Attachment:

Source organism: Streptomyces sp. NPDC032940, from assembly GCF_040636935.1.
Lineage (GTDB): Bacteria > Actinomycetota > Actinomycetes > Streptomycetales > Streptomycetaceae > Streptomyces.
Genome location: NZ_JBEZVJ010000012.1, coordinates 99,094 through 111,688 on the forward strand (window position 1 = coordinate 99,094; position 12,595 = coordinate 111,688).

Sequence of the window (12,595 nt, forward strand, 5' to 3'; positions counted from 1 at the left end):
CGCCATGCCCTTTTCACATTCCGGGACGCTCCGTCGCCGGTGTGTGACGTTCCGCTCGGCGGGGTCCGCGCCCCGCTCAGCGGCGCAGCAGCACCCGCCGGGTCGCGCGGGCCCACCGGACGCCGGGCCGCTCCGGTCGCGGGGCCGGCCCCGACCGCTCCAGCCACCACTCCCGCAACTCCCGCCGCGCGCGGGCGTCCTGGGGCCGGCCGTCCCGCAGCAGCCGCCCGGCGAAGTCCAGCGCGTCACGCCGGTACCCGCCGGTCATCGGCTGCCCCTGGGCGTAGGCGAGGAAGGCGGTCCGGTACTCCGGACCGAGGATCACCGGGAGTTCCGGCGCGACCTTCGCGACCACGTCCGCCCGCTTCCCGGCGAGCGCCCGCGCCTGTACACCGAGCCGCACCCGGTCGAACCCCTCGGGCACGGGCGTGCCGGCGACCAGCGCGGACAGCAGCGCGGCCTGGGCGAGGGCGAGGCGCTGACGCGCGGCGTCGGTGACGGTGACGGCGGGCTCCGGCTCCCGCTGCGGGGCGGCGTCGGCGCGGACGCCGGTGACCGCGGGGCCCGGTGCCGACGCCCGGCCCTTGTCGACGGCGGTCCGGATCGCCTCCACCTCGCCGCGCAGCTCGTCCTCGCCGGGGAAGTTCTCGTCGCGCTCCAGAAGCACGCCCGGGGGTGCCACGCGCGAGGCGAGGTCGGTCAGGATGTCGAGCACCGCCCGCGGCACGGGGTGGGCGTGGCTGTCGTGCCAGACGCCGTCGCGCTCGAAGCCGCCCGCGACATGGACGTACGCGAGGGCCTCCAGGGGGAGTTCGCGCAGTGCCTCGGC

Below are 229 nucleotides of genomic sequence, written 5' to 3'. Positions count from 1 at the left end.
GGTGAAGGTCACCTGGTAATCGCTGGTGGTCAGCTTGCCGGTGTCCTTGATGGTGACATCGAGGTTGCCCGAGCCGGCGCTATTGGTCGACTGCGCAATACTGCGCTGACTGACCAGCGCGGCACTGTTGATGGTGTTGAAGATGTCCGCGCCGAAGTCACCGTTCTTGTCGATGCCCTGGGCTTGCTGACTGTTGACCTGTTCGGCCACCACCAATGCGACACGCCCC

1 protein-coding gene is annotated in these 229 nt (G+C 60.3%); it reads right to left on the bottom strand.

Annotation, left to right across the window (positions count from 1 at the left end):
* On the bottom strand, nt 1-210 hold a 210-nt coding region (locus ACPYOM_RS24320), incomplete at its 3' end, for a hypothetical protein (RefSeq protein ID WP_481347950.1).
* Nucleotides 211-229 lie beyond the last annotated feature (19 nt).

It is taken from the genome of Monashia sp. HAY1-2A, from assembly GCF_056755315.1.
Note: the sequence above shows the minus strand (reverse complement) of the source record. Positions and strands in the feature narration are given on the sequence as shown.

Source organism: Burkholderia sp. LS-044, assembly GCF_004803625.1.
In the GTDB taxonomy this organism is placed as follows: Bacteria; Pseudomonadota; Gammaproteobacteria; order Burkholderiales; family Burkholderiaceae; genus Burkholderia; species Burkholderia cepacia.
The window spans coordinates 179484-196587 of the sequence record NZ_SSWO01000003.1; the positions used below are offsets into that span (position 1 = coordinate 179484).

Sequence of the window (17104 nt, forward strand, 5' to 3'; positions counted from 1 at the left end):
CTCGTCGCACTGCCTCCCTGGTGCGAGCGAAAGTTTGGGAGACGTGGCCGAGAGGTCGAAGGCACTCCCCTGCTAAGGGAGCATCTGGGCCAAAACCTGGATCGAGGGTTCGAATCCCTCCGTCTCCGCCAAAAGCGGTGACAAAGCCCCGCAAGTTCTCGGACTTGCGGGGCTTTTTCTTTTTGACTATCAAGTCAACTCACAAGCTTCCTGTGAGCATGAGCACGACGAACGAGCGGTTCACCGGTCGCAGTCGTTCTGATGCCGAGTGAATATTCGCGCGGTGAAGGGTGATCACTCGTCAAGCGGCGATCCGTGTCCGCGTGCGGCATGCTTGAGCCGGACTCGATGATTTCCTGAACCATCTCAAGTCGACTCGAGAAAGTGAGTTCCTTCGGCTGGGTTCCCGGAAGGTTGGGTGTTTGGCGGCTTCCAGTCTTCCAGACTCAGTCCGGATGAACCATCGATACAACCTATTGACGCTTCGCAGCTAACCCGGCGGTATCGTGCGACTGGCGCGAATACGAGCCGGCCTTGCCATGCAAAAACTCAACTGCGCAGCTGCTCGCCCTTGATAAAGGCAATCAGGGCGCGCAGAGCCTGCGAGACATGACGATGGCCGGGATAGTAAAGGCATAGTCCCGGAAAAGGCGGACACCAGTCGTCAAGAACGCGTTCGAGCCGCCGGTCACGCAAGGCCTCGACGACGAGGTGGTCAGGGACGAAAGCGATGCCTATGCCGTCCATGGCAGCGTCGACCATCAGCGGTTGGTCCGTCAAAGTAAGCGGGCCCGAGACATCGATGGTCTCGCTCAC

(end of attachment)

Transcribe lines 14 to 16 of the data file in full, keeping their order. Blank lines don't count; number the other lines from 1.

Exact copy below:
Source organism: Burkholderia sp. LS-044, assembly GCF_004803625.1.
In the GTDB taxonomy this organism is placed as follows: Bacteria; Pseudomonadota; Gammaproteobacteria; order Burkholderiales; family Burkholderiaceae; genus Burkholderia; species Burkholderia cepacia.
The window spans coordinates 179484-196587 of the sequence record NZ_SSWO01000003.1; the positions used below are offsets into that span (position 1 = coordinate 179484).